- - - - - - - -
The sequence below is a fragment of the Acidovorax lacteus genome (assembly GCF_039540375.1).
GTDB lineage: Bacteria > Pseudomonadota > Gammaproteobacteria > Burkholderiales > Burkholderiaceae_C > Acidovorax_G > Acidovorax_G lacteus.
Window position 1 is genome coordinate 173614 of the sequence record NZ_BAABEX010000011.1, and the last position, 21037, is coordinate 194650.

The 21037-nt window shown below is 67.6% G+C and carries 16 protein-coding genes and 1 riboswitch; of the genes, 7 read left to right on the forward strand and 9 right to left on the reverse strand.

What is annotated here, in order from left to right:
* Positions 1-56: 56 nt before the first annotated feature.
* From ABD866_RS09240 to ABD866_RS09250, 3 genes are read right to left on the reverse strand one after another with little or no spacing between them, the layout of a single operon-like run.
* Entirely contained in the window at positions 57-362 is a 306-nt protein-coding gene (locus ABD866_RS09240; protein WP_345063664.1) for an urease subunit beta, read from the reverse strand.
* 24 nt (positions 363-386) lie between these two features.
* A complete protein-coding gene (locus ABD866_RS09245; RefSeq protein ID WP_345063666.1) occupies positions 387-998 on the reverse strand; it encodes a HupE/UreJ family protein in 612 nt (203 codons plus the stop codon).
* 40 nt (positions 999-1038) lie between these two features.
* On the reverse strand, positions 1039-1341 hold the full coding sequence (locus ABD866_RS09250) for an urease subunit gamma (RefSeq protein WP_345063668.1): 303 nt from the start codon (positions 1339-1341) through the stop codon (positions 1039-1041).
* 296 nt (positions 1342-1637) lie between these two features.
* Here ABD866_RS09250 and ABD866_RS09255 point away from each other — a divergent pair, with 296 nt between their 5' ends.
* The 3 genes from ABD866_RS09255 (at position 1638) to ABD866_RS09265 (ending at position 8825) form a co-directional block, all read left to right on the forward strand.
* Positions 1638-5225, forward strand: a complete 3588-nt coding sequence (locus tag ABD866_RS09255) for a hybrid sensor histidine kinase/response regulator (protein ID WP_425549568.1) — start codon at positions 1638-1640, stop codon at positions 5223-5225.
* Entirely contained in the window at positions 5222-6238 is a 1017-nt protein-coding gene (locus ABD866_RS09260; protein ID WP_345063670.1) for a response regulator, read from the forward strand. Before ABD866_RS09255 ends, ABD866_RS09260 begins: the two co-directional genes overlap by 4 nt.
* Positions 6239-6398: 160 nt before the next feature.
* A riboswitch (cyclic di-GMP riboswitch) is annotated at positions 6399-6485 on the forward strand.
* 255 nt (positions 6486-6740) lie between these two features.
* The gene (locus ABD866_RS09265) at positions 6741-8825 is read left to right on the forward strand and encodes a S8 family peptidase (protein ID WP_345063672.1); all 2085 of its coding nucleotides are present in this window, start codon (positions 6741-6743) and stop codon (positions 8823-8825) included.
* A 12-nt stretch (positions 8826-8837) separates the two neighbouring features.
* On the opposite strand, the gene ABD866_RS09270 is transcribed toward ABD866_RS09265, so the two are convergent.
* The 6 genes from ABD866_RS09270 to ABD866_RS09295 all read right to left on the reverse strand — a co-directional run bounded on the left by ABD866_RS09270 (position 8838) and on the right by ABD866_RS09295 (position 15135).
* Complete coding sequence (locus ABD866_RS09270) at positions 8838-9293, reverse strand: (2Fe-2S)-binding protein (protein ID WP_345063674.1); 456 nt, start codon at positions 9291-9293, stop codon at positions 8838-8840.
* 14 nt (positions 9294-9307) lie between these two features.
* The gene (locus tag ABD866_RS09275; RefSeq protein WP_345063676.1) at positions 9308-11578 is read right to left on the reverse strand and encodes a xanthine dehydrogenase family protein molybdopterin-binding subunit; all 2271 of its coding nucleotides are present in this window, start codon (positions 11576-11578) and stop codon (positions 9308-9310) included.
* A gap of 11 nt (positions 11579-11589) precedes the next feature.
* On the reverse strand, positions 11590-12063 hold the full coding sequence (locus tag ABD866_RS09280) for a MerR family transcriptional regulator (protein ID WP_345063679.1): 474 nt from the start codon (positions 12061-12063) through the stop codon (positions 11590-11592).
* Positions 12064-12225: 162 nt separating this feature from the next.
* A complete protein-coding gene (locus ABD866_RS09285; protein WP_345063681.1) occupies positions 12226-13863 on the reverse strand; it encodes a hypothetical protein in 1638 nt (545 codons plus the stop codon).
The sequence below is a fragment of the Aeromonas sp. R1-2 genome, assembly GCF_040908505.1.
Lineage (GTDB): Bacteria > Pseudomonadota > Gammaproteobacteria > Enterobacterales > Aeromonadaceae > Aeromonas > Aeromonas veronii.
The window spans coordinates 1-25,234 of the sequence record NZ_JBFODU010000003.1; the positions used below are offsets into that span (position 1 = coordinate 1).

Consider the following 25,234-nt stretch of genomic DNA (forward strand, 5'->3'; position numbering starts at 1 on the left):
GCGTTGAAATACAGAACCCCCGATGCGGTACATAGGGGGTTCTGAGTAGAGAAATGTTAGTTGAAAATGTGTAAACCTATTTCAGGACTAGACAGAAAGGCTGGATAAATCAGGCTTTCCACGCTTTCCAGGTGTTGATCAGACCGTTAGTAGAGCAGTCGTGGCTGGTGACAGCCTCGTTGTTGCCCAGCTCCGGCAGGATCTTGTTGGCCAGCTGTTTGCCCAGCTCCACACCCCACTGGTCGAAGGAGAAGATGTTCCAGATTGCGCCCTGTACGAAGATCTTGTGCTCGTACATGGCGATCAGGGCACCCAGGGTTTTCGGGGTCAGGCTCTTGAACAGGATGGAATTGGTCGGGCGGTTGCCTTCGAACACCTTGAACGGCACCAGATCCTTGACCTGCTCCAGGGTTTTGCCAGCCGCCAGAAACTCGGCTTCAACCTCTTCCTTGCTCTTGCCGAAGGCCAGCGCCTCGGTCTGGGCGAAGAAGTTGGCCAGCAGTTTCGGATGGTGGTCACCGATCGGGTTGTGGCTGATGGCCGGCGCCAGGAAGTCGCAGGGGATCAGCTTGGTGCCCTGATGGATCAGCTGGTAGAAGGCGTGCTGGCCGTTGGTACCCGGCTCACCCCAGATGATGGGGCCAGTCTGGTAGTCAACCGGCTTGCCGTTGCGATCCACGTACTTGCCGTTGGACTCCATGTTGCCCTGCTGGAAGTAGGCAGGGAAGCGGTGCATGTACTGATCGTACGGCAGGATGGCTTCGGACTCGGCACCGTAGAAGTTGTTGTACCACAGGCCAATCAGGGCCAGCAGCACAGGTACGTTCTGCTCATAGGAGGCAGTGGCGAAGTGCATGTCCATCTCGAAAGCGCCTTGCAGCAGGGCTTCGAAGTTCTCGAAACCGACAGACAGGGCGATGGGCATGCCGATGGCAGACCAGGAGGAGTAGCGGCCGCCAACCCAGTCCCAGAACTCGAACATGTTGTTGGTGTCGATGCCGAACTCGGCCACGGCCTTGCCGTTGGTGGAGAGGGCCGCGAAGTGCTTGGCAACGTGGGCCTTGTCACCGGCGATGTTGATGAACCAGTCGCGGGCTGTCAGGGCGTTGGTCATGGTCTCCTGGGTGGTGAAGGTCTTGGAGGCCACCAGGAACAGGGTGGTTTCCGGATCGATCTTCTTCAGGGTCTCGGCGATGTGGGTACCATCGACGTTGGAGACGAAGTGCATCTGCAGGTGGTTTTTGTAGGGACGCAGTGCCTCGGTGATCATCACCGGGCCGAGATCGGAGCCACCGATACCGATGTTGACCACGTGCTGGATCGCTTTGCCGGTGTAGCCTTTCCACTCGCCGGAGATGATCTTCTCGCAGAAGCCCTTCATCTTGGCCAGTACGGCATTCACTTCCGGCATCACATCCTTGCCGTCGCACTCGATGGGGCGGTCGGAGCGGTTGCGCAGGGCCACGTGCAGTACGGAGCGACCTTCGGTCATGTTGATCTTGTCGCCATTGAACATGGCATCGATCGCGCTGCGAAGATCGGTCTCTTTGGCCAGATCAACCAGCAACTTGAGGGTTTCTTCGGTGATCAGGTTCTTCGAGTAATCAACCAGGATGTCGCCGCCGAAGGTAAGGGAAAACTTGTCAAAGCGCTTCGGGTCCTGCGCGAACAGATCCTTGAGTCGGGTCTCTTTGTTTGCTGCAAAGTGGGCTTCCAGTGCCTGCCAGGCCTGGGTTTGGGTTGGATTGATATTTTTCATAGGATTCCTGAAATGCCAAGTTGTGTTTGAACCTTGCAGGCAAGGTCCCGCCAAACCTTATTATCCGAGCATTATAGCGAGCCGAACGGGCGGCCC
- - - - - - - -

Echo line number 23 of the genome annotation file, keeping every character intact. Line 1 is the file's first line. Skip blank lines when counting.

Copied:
* On the opposite strand, the gene ABD866_RS09270 is transcribed toward ABD866_RS09265, so the two are convergent.